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Hoffmann, R. A wiki for the life sciences where authorship matters. Nature Genetics (2008)

Immunologic cross-reactivity in the pathogenesis of ocular onchocerciasis.

PURPOSE. Onchocerca volvulus, a filarial worm, is a major cause of infectious blindness and inflammatory eye disease. An autoimmune cause for ocular onchocerciasis has been suggested since the identification of a recombinant antigen of O. volvulus that shows immunologic cross-reactivity with a host ocular component of 44,000 M(r). The aim of this study was to establish the distribution of the cross-reactive antigens in both host tissues and the parasite, and to determine if significant autoantibody responses to the host antigen could be detected in infected persons. METHODS. The tissue and organ distribution of the 44,000 M(r) antigen was determined by immunocytochemistry and Western blot analysis. Human autoantibody responses to the ocular antigen were demonstrated by Western blot analysis using sera collected from persons with onchocerciasis, with and without posterior segment pathology, Bancroftian filariasis, and Europeans with no filarial infection. RESULTS. The tissue distribution of the 44,000 M(r) antigen correlates with the sites of pathology in onchocerciasis and antibody reactivity against this antigen could be detected in all persons with onchocerciasis and posterior segment pathology. The antigen is also recognized by sera from persons with Bancroftian filariasis, but not from normal persons. CONCLUSIONS. A role is proposed for immunologic cross-reactivity in the pathogenesis of onchocerciasis and it is suggested that intraocular presentation of the cross-reactive parasite antigen by microfilariae is essential for the development of disease.[1]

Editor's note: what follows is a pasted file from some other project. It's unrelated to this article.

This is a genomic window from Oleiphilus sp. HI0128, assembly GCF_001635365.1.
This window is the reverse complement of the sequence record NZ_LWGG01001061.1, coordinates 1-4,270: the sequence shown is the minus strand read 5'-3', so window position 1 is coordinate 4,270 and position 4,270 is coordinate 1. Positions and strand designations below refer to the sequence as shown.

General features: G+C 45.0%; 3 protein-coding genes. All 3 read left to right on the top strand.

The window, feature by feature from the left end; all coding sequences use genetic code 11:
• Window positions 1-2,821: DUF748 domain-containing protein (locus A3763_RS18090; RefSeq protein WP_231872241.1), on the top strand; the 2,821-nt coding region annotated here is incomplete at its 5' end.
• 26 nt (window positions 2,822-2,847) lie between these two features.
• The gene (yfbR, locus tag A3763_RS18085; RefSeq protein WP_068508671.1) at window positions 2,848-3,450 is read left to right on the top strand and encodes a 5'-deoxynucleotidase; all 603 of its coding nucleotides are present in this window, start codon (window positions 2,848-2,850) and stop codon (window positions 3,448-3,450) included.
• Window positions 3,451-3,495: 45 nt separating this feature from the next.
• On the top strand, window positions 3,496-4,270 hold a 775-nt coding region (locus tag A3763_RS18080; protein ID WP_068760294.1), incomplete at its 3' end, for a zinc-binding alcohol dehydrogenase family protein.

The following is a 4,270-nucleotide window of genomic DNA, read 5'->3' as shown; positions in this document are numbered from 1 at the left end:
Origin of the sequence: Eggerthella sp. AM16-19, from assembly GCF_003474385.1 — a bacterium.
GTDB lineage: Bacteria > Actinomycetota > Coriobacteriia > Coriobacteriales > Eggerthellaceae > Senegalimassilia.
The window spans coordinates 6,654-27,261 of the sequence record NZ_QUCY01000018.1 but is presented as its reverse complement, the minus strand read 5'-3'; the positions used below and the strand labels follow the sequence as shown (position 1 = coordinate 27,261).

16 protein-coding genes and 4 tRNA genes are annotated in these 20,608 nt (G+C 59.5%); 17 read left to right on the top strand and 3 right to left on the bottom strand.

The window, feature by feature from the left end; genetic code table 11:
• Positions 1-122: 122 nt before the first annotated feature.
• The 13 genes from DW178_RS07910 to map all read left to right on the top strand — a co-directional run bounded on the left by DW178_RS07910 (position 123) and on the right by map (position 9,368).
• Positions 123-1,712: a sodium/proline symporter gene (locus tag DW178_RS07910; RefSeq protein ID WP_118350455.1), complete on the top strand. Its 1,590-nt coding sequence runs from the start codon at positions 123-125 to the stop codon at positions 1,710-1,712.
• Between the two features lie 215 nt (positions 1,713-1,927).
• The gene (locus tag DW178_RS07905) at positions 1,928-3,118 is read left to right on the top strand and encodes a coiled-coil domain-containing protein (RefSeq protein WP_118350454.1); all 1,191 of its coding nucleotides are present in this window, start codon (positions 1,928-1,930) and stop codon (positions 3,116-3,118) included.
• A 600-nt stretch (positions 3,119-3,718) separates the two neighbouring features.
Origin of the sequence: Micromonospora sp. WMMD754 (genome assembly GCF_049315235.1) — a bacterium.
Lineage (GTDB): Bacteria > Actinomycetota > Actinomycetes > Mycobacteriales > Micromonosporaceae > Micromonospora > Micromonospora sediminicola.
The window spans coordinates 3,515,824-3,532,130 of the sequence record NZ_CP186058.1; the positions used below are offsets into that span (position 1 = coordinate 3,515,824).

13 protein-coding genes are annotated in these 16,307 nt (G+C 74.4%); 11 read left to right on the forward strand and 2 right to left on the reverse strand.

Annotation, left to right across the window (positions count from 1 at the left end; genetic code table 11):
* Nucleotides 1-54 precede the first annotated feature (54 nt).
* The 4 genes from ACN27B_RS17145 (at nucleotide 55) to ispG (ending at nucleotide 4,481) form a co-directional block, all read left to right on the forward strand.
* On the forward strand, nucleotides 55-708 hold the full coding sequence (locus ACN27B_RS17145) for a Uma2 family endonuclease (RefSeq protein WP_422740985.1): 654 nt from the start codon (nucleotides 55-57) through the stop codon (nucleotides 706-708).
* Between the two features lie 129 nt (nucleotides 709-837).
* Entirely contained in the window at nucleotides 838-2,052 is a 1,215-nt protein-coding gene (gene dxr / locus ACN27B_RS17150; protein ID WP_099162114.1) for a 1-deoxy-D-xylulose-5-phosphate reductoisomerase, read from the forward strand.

1. Immunologic cross-reactivity in the pathogenesis of ocular onchocerciasis. McKechnie, N.M., Braun, G., Connor, V., Kläger, S., Taylor, D.W., Alexander, R.A., Gilbert, C.E. Invest. Ophthalmol. Vis. Sci. (1993) [Pubmed]
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